This is less of a review and more of a preview of what you can expect from this game. I know that steam says I barely played EL - that's because I've been playtesting this game for several months before release. As such, I'm also inherently biased so take that into account.
Why should you buy this game? The short answer is - if you have any doubts, don't buy it. Wait for the full release and then do your research and see if it's the kind of game that you will enjoy :)
Personally though, I think that EL stands strong among other 4X games. It feels fresh and unique in many areas where 4X were starting to get stale. There's a lot to talk about so I'll just go over some of the bigger features:
Firstly, the city management aspect. Like in most 4Xs once you make a city you can grow it, make improvements, train troops, gather food, industry, science, dust/gold and influence (FIDSI in short). But population works differently - you assign your workers (you population) to specific areas like food generation or influence generation. The amount of population working on that is multiplied by various bonuses (but it's at least *3) and then other various other bonuses are also added to the amount of FIDSI you can generate. This gives you a lot of control over what your city does (more so then in civ where you're much more dependent on the tiles around your city).
Secondly, empire management. Every 20 turns you (and all other players) choose your "empire plan" which will define how you play for the next 20 turns. You need influence to invest into your empire plan - the more influence you invest, the better. You also have more options in empire plan as you enter new eras.
Another use for influence is in diplomacy - all diplomatic actions (closing borders, declaring war, etc) require some influence. You can also spend influence to improve your influence with AIs. Right now however, this aspect of the game only has basic functionality because there's no multi (yet) and the AI is fairly dumb (for now).
Additionally, the tech is non-linear, meaning that you have free control over which tech you want to go for next. There are no prerequisites to anything. However, you have to choose what you research wisely as technology gets progressively more expensive. The only limitation are the eras. Basically, in order to unlock tech from next era, you need at least 10 tech from previous era.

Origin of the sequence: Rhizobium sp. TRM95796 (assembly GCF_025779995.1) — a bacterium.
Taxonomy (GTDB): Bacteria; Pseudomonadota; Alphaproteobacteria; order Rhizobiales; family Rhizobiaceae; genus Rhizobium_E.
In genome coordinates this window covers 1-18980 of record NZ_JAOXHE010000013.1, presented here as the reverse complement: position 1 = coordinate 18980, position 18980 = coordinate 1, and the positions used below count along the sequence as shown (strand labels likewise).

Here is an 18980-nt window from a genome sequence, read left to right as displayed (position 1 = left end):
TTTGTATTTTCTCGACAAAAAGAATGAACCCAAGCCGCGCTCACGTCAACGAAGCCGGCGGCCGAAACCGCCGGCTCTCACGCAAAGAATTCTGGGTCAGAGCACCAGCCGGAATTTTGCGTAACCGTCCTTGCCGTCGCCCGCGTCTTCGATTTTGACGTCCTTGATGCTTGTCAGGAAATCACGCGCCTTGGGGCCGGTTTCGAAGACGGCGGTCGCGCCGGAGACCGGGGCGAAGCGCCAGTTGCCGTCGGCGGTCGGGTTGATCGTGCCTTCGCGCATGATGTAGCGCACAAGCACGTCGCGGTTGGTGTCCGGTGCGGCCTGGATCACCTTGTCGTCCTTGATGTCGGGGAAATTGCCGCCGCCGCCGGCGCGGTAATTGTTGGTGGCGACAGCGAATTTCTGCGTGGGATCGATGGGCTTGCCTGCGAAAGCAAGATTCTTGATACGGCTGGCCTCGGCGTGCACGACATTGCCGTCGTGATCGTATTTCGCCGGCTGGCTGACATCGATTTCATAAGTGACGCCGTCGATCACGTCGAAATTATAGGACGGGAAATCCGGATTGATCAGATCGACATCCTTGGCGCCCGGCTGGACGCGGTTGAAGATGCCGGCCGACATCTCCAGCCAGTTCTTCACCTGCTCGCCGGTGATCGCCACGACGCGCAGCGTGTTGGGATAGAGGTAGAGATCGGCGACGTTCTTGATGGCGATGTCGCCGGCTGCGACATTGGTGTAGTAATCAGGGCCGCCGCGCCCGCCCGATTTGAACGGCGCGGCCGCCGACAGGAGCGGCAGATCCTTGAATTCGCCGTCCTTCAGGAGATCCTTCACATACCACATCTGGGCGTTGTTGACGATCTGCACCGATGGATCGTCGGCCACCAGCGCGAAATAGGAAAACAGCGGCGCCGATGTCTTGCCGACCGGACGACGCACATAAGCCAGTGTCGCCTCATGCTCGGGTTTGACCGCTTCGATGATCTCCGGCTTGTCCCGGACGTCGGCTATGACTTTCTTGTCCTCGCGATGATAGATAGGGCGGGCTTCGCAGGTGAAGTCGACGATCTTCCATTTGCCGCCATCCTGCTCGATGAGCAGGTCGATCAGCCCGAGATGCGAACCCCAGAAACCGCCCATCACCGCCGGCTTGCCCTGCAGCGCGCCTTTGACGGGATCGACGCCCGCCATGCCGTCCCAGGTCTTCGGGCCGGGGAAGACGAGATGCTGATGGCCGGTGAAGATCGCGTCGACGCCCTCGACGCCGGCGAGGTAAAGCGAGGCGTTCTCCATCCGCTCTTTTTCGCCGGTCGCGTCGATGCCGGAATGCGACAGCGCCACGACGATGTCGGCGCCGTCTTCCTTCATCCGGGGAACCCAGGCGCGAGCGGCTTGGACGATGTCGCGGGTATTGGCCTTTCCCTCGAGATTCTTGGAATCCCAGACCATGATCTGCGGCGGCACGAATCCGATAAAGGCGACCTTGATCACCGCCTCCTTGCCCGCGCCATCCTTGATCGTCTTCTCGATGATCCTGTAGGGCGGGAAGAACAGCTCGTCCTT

Thirdly, army management. There are 5 main unit types in the game: infantry, ranged units, support units, cavalry and flying units. Each faction has access to 3 unit templates (+the settlers) which you can then customize to decent extend. For example, you can equip your infantry with weapons that will help you fight cavalry - which normally is a good counter to infantry.
Because each race can only use 3 basic templates (in as many versions as they want of course, I'm just talking about the infantry/support/etc kind of templates), you also have to rely on assimilating minor factions into your empire. Minor factions will grant you an empire bonus and give access to their unique unit templates. This allows you to make up for the fact that you don't natively have access to certain unit type. For example, the Wild Walkers faction has no access to flyers so they can assimilate Khazanji minor faction to gain access to Demons - a new flying unit template. There are of course limitations to how many races you can assimilate.
Fourthly, the battles. They're quite unique since they're played on world map (like in civ) but are little skirmishes by themselves (like in AoW3 but you have less control). Each battle starts with a deployment phase and planning phase (during which you give your units orders). Then, the battle kicks in and you watch how your units duke it out. After a while you get the opportunity to change your orders around if you so choose. You also have to remember that there's elevation in this game - attacking from high ground will give you a decisive advantage while using cliffs can lead to some Hot Gates scenarios. The battles still have ways to go, true, but they're quite enjoyable already, even in alpha state.
Lastly, the world. Auriga (the planet you play on) looks gorgeous and I wouldn't hesitate saying that it's one of the best looking 4X games (if not the best). Aside from great visuals, there are numerous things to discover on Auriga - there are many anomalies (special tiles that are usually very good), ruins to explore (they are persistent btw), minor faciton villages, and a huge amount of various biomes. Plus the standard - resource deposits and so on.
Also, let's not forget about quests. Each faction has a storyline expressed via a quest system. Every player is given a set of quests that they can complete for rewards (completing all of them will win you the game but that's not implemented yet). Aside from these main quests, you can also gain various side quests from minor factions, ruins and so on. The quests are quite interesting and make the game feel more alive, they also let you discover the lore of the game.
In general, I do recommend this game but encourage you to do some more research first. Especially if you plan buying it in its alpha state.
Also, this review is mostly a quote from a wall of text I wrote on the forums once. Just FYI ;)